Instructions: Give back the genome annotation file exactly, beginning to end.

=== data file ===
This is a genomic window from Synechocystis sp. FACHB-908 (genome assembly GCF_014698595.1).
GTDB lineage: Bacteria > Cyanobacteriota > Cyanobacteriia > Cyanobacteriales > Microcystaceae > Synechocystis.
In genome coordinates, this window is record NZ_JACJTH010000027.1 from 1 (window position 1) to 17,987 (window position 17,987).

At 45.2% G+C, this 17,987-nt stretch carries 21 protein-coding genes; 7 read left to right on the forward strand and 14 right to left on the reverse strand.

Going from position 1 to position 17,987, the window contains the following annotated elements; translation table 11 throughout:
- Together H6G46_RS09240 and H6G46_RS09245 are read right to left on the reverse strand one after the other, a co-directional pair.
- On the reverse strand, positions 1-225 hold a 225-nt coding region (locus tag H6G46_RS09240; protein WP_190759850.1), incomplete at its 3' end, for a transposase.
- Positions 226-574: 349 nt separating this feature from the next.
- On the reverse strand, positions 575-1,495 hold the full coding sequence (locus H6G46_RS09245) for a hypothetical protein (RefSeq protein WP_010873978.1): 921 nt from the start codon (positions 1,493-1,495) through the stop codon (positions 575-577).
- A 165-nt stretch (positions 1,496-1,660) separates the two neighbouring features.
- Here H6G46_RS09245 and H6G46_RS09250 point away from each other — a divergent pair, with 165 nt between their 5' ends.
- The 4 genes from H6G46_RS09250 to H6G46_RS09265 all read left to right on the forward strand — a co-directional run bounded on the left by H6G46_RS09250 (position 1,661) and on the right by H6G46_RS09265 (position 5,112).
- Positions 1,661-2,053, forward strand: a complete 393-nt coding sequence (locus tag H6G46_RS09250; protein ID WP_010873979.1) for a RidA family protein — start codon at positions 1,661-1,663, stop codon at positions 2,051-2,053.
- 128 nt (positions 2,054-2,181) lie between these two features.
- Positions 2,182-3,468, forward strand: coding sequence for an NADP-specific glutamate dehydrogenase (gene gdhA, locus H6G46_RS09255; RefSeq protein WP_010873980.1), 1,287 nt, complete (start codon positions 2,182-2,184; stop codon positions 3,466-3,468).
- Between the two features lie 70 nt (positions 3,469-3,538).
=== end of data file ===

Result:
This is a genomic window from Synechocystis sp. FACHB-908 (genome assembly GCF_014698595.1).
GTDB lineage: Bacteria > Cyanobacteriota > Cyanobacteriia > Cyanobacteriales > Microcystaceae > Synechocystis.
In genome coordinates, this window is record NZ_JACJTH010000027.1 from 1 (window position 1) to 17,987 (window position 17,987).

At 45.2% G+C, this 17,987-nt stretch carries 21 protein-coding genes; 7 read left to right on the forward strand and 14 right to left on the reverse strand.

Going from position 1 to position 17,987, the window contains the following annotated elements; translation table 11 throughout:
- Together H6G46_RS09240 and H6G46_RS09245 are read right to left on the reverse strand one after the other, a co-directional pair.
- On the reverse strand, positions 1-225 hold a 225-nt coding region (locus tag H6G46_RS09240; protein WP_190759850.1), incomplete at its 3' end, for a transposase.
- Positions 226-574: 349 nt separating this feature from the next.
- On the reverse strand, positions 575-1,495 hold the full coding sequence (locus H6G46_RS09245) for a hypothetical protein (RefSeq protein WP_010873978.1): 921 nt from the start codon (positions 1,493-1,495) through the stop codon (positions 575-577).
- A 165-nt stretch (positions 1,496-1,660) separates the two neighbouring features.
- Here H6G46_RS09245 and H6G46_RS09250 point away from each other — a divergent pair, with 165 nt between their 5' ends.
- The 4 genes from H6G46_RS09250 to H6G46_RS09265 all read left to right on the forward strand — a co-directional run bounded on the left by H6G46_RS09250 (position 1,661) and on the right by H6G46_RS09265 (position 5,112).
- Positions 1,661-2,053, forward strand: a complete 393-nt coding sequence (locus tag H6G46_RS09250; protein ID WP_010873979.1) for a RidA family protein — start codon at positions 1,661-1,663, stop codon at positions 2,051-2,053.
- 128 nt (positions 2,054-2,181) lie between these two features.
- Positions 2,182-3,468, forward strand: coding sequence for an NADP-specific glutamate dehydrogenase (gene gdhA, locus H6G46_RS09255; RefSeq protein WP_010873980.1), 1,287 nt, complete (start codon positions 2,182-2,184; stop codon positions 3,466-3,468).
- Between the two features lie 70 nt (positions 3,469-3,538).